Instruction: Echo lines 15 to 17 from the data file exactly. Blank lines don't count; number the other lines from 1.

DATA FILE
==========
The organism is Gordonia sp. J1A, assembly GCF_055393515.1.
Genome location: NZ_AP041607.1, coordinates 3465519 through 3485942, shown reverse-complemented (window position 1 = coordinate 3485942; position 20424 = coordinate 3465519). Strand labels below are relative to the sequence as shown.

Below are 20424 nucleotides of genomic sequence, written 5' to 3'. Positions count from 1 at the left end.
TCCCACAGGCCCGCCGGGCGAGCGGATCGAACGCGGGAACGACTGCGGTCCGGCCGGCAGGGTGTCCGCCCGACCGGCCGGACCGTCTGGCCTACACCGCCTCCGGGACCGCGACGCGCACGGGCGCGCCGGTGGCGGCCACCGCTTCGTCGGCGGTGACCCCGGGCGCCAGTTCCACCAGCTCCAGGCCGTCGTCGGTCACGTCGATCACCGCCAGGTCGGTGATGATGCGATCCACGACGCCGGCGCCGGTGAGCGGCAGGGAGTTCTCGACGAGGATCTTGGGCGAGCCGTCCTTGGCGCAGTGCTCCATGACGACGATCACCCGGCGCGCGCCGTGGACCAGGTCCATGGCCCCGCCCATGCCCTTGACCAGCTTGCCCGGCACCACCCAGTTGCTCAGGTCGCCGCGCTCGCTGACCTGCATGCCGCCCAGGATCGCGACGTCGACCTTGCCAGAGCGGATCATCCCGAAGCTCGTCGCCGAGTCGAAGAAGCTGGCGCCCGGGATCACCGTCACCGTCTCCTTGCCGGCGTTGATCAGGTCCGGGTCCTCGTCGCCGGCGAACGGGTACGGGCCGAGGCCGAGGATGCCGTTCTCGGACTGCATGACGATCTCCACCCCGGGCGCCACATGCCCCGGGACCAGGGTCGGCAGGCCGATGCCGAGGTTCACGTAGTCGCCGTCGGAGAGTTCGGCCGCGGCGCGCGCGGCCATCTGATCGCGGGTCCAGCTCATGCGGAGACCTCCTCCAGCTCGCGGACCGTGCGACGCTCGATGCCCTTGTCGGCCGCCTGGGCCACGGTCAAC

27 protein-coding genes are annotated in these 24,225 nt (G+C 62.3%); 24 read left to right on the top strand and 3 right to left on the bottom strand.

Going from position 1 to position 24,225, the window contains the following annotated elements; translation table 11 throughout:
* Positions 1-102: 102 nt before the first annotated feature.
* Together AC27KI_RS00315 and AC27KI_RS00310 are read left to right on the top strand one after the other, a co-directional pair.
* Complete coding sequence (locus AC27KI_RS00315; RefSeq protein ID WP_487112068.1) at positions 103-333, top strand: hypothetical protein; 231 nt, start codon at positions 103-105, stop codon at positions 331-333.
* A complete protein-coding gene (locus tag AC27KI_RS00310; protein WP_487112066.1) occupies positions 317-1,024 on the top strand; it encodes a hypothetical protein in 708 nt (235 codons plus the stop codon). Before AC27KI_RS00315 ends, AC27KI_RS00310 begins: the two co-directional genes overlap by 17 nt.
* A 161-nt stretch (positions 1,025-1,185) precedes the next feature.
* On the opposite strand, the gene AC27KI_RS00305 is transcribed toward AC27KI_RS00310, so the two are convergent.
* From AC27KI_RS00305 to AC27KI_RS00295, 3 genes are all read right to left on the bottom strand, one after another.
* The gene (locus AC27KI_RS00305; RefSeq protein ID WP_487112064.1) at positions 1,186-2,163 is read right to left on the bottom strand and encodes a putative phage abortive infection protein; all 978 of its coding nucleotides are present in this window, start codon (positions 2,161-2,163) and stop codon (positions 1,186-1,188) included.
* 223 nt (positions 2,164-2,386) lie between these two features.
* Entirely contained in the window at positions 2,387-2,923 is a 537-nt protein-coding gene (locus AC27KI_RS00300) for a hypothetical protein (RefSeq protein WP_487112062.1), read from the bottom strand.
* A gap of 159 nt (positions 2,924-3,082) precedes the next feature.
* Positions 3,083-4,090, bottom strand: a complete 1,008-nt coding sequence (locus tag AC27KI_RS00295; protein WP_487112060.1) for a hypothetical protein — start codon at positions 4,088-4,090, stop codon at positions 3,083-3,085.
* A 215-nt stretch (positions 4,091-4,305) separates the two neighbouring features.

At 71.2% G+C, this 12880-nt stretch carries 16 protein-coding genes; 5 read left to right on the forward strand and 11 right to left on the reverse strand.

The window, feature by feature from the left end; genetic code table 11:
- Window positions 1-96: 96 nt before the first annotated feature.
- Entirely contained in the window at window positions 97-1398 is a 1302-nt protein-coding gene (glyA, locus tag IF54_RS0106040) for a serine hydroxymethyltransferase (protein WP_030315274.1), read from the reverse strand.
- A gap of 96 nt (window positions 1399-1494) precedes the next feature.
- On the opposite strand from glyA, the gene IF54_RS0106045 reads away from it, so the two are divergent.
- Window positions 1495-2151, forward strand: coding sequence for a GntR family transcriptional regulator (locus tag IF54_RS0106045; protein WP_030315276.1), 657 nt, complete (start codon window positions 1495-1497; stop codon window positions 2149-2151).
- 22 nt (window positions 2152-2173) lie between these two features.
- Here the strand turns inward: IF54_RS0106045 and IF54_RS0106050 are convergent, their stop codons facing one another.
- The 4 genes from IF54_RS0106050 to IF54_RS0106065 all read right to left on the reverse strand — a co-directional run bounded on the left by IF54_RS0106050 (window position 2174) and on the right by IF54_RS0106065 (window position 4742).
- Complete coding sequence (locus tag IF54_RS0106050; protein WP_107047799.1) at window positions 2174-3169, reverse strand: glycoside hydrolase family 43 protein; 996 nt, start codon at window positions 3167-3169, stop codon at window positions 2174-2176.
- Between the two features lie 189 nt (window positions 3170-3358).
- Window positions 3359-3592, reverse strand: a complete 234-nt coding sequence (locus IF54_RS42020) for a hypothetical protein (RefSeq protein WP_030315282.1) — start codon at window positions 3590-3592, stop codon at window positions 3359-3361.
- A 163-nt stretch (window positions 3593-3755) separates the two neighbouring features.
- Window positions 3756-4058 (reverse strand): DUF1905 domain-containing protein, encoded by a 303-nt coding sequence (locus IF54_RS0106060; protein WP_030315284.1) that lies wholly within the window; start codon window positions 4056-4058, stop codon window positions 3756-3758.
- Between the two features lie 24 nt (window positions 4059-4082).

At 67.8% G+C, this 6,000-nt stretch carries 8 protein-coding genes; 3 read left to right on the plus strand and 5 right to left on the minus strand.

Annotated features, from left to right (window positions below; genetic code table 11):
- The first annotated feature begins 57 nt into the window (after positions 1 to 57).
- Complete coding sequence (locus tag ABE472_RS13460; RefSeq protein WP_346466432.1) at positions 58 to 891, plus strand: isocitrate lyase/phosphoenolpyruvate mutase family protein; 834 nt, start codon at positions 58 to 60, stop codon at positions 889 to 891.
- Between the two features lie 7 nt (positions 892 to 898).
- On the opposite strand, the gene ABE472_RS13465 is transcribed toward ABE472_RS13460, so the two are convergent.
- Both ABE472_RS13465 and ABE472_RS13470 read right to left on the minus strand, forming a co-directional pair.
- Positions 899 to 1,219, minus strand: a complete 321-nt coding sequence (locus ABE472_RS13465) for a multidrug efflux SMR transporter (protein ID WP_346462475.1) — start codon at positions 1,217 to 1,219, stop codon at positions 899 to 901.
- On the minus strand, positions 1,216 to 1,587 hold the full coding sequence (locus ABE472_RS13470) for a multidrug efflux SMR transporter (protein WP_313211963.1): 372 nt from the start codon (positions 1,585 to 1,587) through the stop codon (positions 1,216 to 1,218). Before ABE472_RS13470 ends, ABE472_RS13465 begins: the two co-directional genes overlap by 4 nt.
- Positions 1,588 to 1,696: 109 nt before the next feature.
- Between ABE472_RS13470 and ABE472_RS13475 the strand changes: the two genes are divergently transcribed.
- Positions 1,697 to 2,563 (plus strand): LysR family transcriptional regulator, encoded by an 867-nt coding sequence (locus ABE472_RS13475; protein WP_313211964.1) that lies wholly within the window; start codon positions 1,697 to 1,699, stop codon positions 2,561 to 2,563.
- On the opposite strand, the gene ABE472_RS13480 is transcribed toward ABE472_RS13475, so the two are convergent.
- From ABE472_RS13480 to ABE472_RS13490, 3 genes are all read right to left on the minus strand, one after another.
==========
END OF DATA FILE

* 223 nt (positions 2,164-2,386) lie between these two features.
* Entirely contained in the window at positions 2,387-2,923 is a 537-nt protein-coding gene (locus AC27KI_RS00300) for a hypothetical protein (RefSeq protein WP_487112062.1), read from the bottom strand.
* A gap of 159 nt (positions 2,924-3,082) precedes the next feature.